Z down
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You are just fine and it's so nice of you to keep talking to me. I think you are right. Maybe I did to much test and forget to compare the result. The slide 4/5 are the most likely to be consider right. It's just 10 degree gap caused by magnetic disturbance.

Question 1: if I change IMU frame about 90, which x= y; y =-x; but the EKF path is almost same, the difference is just initial angle?

Question 2: do you think I can manually rotate about 10 degree, specific will obtained from GPS. So I can analysis pose error. Because I think this gap should not account for overall EKF error. Also, I can assume I will assign a heading compensate from GPS at the beginning.

PS. I reason I always believe the original sensor frame setup in urdf, because that's the setup ...(more)

crazymumu gravatar image crazymumu  ( 2020-06-04 08:12:42 -0500 )edit

Question 1: That was just a thought experiment I wouldnt bother. Question 2: Yes this should have only minimal impact, as even the 90° transform didnt generate to bad of a path. But really you should transform the gps frame as it contains absolute values where as ekf calculates. I would transform with a static transform publisher and name the frame allignment_Error or something as to make it clear whats going on. What bothers me though is that for all that I know +angular.z should be anticlockwise, but it transformed the path clockwise. Maybe try with position z of dvl and imu at Zero or 0.01 to see if that somehow flips the coordinate system.

Dragonslayer gravatar image Dragonslayer  ( 2020-06-04 10:33:23 -0500 )edit

Answer to your updated edition: all the plots in slides, I didn't manually dialed up any degree. I only thing I did was align the beginning point between two path, which just the transformation not rotation. So I didn't do There yaw is dialed up 99° as you said.

crazymumu gravatar image crazymumu  ( 2020-06-05 08:08:42 -0500 )edit

OK, its difficult for me to know the exact state of the project as all the files and stuff are on a timeline and maybe by now obsolete. Did you try the Zero z positions? I really dont get how a dvl can be upside down. Could you make it work with the manual 10° correction transform?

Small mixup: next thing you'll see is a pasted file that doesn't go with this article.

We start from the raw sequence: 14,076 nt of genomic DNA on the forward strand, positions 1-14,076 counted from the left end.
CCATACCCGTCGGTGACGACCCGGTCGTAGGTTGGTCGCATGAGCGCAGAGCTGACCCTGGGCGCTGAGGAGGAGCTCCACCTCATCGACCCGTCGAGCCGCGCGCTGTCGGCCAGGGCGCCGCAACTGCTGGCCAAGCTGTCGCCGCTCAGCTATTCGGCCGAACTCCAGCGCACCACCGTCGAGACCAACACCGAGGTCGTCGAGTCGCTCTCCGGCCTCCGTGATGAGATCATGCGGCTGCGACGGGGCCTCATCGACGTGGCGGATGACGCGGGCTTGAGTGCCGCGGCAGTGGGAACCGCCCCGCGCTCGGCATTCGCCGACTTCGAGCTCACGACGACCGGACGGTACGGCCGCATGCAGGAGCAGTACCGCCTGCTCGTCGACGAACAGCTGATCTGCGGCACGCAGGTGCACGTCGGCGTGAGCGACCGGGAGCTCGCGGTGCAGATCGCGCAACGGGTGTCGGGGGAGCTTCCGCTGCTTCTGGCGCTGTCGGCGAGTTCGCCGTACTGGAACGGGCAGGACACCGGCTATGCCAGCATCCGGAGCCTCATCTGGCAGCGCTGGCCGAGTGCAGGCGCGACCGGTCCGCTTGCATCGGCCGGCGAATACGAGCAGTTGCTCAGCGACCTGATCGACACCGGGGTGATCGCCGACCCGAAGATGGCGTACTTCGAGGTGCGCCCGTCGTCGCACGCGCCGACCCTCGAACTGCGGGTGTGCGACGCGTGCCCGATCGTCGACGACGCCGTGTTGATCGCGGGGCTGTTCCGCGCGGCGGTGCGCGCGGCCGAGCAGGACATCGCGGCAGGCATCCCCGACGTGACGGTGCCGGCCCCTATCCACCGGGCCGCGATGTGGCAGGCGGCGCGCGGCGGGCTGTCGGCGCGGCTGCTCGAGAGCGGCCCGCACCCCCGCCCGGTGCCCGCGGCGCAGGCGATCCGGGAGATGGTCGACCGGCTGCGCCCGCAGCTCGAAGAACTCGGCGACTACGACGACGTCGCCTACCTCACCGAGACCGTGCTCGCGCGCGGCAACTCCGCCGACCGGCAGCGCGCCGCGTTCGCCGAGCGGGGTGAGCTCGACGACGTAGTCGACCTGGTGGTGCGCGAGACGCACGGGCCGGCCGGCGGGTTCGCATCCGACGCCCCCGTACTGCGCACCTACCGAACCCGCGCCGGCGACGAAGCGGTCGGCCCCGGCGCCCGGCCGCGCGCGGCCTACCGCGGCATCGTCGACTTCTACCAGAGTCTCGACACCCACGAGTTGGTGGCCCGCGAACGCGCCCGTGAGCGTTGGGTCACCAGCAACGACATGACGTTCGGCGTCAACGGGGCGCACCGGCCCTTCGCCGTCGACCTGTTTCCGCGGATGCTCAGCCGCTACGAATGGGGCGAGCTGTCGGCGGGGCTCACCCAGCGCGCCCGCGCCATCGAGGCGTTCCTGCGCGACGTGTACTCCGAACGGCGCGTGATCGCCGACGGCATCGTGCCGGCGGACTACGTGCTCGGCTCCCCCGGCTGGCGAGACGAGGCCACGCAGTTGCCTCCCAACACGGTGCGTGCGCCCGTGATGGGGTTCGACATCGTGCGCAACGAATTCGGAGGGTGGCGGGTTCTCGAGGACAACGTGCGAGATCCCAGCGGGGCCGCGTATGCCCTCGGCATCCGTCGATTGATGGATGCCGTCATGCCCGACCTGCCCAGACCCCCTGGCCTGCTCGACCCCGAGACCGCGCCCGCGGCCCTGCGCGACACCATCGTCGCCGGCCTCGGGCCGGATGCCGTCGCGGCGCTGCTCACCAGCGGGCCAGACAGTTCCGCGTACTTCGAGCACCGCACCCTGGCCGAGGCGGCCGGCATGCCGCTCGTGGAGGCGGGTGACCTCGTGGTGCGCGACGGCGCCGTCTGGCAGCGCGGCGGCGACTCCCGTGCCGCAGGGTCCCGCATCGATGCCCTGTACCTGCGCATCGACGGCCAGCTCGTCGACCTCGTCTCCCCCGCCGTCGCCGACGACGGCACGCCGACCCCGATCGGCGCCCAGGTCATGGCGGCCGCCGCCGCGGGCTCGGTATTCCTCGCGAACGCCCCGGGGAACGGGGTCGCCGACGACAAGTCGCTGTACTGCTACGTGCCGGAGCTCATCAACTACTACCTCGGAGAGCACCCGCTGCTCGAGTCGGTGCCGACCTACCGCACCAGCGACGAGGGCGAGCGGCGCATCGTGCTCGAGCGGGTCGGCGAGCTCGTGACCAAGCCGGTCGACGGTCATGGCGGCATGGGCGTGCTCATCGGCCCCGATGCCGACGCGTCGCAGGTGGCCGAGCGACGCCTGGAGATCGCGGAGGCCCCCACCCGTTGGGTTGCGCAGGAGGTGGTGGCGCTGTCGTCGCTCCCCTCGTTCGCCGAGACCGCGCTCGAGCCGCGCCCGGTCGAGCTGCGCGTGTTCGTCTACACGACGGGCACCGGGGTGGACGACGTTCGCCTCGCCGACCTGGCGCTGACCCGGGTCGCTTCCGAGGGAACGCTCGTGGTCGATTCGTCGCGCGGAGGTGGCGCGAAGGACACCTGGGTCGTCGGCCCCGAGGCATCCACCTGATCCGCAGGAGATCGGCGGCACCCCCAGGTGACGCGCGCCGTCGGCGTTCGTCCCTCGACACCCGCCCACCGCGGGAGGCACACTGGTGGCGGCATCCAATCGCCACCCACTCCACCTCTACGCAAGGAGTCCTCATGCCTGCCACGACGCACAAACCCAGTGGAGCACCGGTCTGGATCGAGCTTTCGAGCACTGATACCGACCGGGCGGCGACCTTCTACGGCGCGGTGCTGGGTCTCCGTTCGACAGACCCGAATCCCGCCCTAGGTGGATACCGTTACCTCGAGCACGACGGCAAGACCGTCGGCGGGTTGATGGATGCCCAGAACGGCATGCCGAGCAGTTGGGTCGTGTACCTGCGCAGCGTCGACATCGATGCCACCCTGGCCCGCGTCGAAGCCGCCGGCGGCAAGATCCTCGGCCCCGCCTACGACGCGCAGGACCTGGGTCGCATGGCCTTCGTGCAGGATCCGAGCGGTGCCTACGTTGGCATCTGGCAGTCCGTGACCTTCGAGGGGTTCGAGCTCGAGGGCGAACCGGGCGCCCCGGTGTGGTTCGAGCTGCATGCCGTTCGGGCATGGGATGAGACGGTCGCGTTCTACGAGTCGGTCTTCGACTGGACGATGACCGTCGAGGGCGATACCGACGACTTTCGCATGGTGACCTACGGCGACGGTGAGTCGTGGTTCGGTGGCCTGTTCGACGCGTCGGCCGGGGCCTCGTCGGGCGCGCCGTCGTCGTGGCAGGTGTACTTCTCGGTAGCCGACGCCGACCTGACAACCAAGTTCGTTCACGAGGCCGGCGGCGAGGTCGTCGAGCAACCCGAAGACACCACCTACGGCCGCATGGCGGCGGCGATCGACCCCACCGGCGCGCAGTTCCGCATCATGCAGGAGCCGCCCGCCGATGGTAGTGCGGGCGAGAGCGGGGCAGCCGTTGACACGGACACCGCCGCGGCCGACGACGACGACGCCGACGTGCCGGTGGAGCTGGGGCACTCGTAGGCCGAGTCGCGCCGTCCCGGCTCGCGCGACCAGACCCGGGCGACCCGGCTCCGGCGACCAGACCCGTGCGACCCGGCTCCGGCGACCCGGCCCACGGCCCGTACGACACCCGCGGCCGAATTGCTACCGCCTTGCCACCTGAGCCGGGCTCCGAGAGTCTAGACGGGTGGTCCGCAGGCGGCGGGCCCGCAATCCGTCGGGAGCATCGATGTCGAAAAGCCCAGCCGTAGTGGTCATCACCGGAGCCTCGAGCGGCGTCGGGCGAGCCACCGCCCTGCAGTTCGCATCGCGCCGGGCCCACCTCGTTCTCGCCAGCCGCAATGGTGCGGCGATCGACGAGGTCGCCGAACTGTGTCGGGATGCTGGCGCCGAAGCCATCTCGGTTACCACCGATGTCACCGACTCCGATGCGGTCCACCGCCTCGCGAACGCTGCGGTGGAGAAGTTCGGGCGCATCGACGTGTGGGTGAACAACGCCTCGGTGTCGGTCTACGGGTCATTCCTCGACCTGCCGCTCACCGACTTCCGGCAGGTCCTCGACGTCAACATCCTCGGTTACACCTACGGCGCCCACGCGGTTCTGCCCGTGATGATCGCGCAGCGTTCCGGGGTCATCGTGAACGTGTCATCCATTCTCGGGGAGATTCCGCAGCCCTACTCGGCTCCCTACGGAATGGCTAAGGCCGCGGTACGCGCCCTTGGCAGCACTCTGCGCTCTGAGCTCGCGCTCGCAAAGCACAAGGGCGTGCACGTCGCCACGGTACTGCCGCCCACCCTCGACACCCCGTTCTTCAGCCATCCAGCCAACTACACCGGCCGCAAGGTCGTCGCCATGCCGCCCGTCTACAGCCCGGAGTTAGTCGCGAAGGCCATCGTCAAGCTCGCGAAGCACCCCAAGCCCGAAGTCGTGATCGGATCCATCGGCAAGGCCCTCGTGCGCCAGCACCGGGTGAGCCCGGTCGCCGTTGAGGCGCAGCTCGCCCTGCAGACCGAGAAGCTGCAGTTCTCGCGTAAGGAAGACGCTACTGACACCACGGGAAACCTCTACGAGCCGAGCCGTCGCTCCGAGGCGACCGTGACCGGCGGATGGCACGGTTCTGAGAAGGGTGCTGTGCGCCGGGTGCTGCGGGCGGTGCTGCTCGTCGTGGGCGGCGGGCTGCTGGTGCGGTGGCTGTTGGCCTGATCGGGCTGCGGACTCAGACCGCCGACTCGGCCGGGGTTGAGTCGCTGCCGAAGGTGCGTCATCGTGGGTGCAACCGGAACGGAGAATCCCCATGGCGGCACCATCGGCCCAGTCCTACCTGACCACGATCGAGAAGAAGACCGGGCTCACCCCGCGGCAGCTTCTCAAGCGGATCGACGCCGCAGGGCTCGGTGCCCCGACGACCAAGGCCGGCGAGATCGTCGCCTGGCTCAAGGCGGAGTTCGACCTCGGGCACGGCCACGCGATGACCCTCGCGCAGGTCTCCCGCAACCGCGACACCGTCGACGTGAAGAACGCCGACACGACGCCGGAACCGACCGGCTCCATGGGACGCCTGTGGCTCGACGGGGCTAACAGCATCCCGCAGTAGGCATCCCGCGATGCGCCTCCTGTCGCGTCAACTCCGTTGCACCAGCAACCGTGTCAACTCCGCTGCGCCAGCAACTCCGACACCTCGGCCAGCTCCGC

Dragonslayer gravatar image Dragonslayer  ( 2020-06-05 08:29:43 -0500 )edit

Sorry, I didn't explain how DVL works. The DVL is point down to the seabed while echo sound. So the z velocity measurement is the depth direction. That' why it going down. And the DVL measurements only are 3-axis velocity.

Yes, the manual 10 degree is working. I included a static tf publisher in launch about 9.3 degree, which obtained from gps heading. This operation just change the path, not change the yaw data in the published data.

I still confusing about: +angular.z should be anticlockwise, but it transformed the path clockwise. could you explain a little bit? When you say try 0 with z of DVL and IMU, what' that meaning? because they not directly measure z position. DO you means z angular velocity of IMU?

crazymumu gravatar image crazymumu  ( 2020-06-05 08:51:11 -0500 )edit

About dvl: Thanks I understand it, but one only can mount it one way and get data. I would assume its all set up in a way that you dont need to tranfsform it in any way, rpy wise. One can mount an IMU upside down or left side forward though. Positive angular motion about the Z axis is a counerclockwise(left) twist (in all cases I have seen). When the urdf was yaw=+1.57 radian (90 degrees) the path was transformed 90 degrees clockwise though. The only way I can think of this happening is if the coordinate system is upside down from the observers position. The coordinate representations in rviz dont show this. So I got the idea that the negative z position of the sensors might for some reason flip the coordinate system upside down, as this is the only "unconventional" "datapoints" I can see in ...(more)

Dragonslayer gravatar image Dragonslayer  ( 2020-06-05 09:10:51 -0500 )edit

Thanks for your explanation. I got your point now. How can I set Zero z position, like EKF's yaml file or other ?

crazymumu gravatar image crazymumu  ( 2020-06-05 09:35:09 -0500 )edit

In the urdf. one is -0.05 the other -0.9, by the way for this test you would have to set imu yaw back to 1.57 as a flip might not become obvious at Zero yaw.

Dragonslayer gravatar image Dragonslayer  ( 2020-06-05 10:04:00 -0500 )edit

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Asked: 2020-05-29 12:44:37 -0500

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Last updated: Jun 04